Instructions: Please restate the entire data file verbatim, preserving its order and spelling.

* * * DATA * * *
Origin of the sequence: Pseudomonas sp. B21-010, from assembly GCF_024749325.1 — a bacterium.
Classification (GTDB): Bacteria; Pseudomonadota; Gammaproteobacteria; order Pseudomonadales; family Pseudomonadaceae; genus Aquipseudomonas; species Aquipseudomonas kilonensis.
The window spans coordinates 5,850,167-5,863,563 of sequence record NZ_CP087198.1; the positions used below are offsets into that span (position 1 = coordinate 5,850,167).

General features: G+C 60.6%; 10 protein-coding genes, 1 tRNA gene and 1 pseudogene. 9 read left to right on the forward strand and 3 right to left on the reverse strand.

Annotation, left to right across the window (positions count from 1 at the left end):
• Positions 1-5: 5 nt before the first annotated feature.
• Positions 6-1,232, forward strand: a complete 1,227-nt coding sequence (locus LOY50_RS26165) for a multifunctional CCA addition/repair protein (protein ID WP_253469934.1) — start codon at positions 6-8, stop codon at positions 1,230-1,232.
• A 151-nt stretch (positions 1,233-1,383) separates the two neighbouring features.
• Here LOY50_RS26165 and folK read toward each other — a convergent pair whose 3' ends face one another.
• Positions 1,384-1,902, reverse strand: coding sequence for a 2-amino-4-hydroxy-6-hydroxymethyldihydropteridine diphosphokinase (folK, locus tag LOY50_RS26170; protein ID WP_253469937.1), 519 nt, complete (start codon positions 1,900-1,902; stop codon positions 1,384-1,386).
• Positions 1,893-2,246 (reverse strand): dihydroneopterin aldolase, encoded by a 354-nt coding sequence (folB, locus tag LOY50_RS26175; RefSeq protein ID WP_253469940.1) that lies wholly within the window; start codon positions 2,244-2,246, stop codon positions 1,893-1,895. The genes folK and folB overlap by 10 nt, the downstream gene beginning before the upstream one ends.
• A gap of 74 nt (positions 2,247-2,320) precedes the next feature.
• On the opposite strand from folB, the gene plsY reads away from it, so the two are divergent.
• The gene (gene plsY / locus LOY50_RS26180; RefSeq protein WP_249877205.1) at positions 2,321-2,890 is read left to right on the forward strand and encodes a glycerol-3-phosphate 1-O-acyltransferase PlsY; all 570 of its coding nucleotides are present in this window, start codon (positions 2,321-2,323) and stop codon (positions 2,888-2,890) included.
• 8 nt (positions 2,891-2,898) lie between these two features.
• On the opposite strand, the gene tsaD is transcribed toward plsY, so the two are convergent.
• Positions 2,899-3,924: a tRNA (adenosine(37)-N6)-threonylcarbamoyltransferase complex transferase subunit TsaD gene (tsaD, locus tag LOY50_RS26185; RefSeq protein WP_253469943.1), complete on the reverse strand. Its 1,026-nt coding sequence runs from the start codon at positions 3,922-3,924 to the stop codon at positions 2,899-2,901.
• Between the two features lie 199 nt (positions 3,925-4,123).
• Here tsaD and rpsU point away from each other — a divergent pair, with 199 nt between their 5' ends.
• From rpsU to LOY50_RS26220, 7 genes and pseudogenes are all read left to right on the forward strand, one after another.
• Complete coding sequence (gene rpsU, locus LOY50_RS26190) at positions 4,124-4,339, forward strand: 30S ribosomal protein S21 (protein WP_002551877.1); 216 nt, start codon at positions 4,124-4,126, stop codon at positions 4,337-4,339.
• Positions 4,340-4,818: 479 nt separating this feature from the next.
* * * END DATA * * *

Origin of the sequence: Pseudomonas sp. B21-010, from assembly GCF_024749325.1 — a bacterium.
Classification (GTDB): Bacteria; Pseudomonadota; Gammaproteobacteria; order Pseudomonadales; family Pseudomonadaceae; genus Aquipseudomonas; species Aquipseudomonas kilonensis.
The window spans coordinates 5,850,167-5,863,563 of sequence record NZ_CP087198.1; the positions used below are offsets into that span (position 1 = coordinate 5,850,167).

General features: G+C 60.6%; 10 protein-coding genes, 1 tRNA gene and 1 pseudogene. 9 read left to right on the forward strand and 3 right to left on the reverse strand.

Annotation, left to right across the window (positions count from 1 at the left end):
• Positions 1-5: 5 nt before the first annotated feature.
• Positions 6-1,232, forward strand: a complete 1,227-nt coding sequence (locus LOY50_RS26165) for a multifunctional CCA addition/repair protein (protein ID WP_253469934.1) — start codon at positions 6-8, stop codon at positions 1,230-1,232.
• A 151-nt stretch (positions 1,233-1,383) separates the two neighbouring features.
• Here LOY50_RS26165 and folK read toward each other — a convergent pair whose 3' ends face one another.
• Positions 1,384-1,902, reverse strand: coding sequence for a 2-amino-4-hydroxy-6-hydroxymethyldihydropteridine diphosphokinase (folK, locus tag LOY50_RS26170; protein ID WP_253469937.1), 519 nt, complete (start codon positions 1,900-1,902; stop codon positions 1,384-1,386).
• Positions 1,893-2,246 (reverse strand): dihydroneopterin aldolase, encoded by a 354-nt coding sequence (folB, locus tag LOY50_RS26175; RefSeq protein ID WP_253469940.1) that lies wholly within the window; start codon positions 2,244-2,246, stop codon positions 1,893-1,895. The genes folK and folB overlap by 10 nt, the downstream gene beginning before the upstream one ends.
• A gap of 74 nt (positions 2,247-2,320) precedes the next feature.
• On the opposite strand from folB, the gene plsY reads away from it, so the two are divergent.
• The gene (gene plsY / locus LOY50_RS26180; RefSeq protein WP_249877205.1) at positions 2,321-2,890 is read left to right on the forward strand and encodes a glycerol-3-phosphate 1-O-acyltransferase PlsY; all 570 of its coding nucleotides are present in this window, start codon (positions 2,321-2,323) and stop codon (positions 2,888-2,890) included.
• 8 nt (positions 2,891-2,898) lie between these two features.
• On the opposite strand, the gene tsaD is transcribed toward plsY, so the two are convergent.
• Positions 2,899-3,924: a tRNA (adenosine(37)-N6)-threonylcarbamoyltransferase complex transferase subunit TsaD gene (tsaD, locus tag LOY50_RS26185; RefSeq protein WP_253469943.1), complete on the reverse strand. Its 1,026-nt coding sequence runs from the start codon at positions 3,922-3,924 to the stop codon at positions 2,899-2,901.
• Between the two features lie 199 nt (positions 3,925-4,123).
• Here tsaD and rpsU point away from each other — a divergent pair, with 199 nt between their 5' ends.
• From rpsU to LOY50_RS26220, 7 genes and pseudogenes are all read left to right on the forward strand, one after another.
• Complete coding sequence (gene rpsU, locus LOY50_RS26190) at positions 4,124-4,339, forward strand: 30S ribosomal protein S21 (protein WP_002551877.1); 216 nt, start codon at positions 4,124-4,126, stop codon at positions 4,337-4,339.
• Positions 4,340-4,818: 479 nt separating this feature from the next.